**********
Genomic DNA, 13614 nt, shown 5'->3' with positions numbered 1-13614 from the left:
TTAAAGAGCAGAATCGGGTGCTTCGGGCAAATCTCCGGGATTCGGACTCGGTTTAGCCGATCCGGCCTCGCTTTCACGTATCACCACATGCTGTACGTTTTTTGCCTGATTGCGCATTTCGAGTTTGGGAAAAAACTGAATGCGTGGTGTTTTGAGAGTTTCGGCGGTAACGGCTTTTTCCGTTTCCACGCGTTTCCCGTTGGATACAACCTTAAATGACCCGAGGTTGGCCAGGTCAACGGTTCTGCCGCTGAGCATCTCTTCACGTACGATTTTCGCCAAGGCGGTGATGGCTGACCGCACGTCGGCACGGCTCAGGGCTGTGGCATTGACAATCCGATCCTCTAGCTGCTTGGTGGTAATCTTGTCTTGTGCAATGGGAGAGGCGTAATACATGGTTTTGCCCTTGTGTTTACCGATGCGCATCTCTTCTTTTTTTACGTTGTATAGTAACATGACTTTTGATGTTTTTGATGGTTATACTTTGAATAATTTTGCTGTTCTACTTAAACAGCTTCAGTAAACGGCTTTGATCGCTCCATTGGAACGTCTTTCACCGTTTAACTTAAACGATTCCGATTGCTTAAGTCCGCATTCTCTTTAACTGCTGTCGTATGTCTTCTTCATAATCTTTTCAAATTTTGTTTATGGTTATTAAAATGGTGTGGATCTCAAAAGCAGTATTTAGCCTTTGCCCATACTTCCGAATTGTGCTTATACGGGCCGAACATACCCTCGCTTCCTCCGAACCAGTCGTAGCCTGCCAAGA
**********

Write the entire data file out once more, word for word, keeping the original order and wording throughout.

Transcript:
Genomic DNA, 13614 nt, shown 5'->3' with positions numbered 1-13614 from the left:
TTAAAGAGCAGAATCGGGTGCTTCGGGCAAATCTCCGGGATTCGGACTCGGTTTAGCCGATCCGGCCTCGCTTTCACGTATCACCACATGCTGTACGTTTTTTGCCTGATTGCGCATTTCGAGTTTGGGAAAAAACTGAATGCGTGGTGTTTTGAGAGTTTCGGCGGTAACGGCTTTTTCCGTTTCCACGCGTTTCCCGTTGGATACAACCTTAAATGACCCGAGGTTGGCCAGGTCAACGGTTCTGCCGCTGAGCATCTCTTCACGTACGATTTTCGCCAAGGCGGTGATGGCTGACCGCACGTCGGCACGGCTCAGGGCTGTGGCATTGACAATCCGATCCTCTAGCTGCTTGGTGGTAATCTTGTCTTGTGCAATGGGAGAGGCGTAATACATGGTTTTGCCCTTGTGTTTACCGATGCGCATCTCTTCTTTTTTTACGTTGTATAGTAACATGACTTTTGATGTTTTTGATGGTTATACTTTGAATAATTTTGCTGTTCTACTTAAACAGCTTCAGTAAACGGCTTTGATCGCTCCATTGGAACGTCTTTCACCGTTTAACTTAAACGATTCCGATTGCTTAAGTCCGCATTCTCTTTAACTGCTGTCGTATGTCTTCTTCATAATCTTTTCAAATTTTGTTTATGGTTATTAAAATGGTGTGGATCTCAAAAGCAGTATTTAGCCTTTGCCCATACTTCCGAATTGTGCTTATACGGGCCGAACATACCCTCGCTTCCTCCGAACCAGTCGTAGCCTGCCAAGA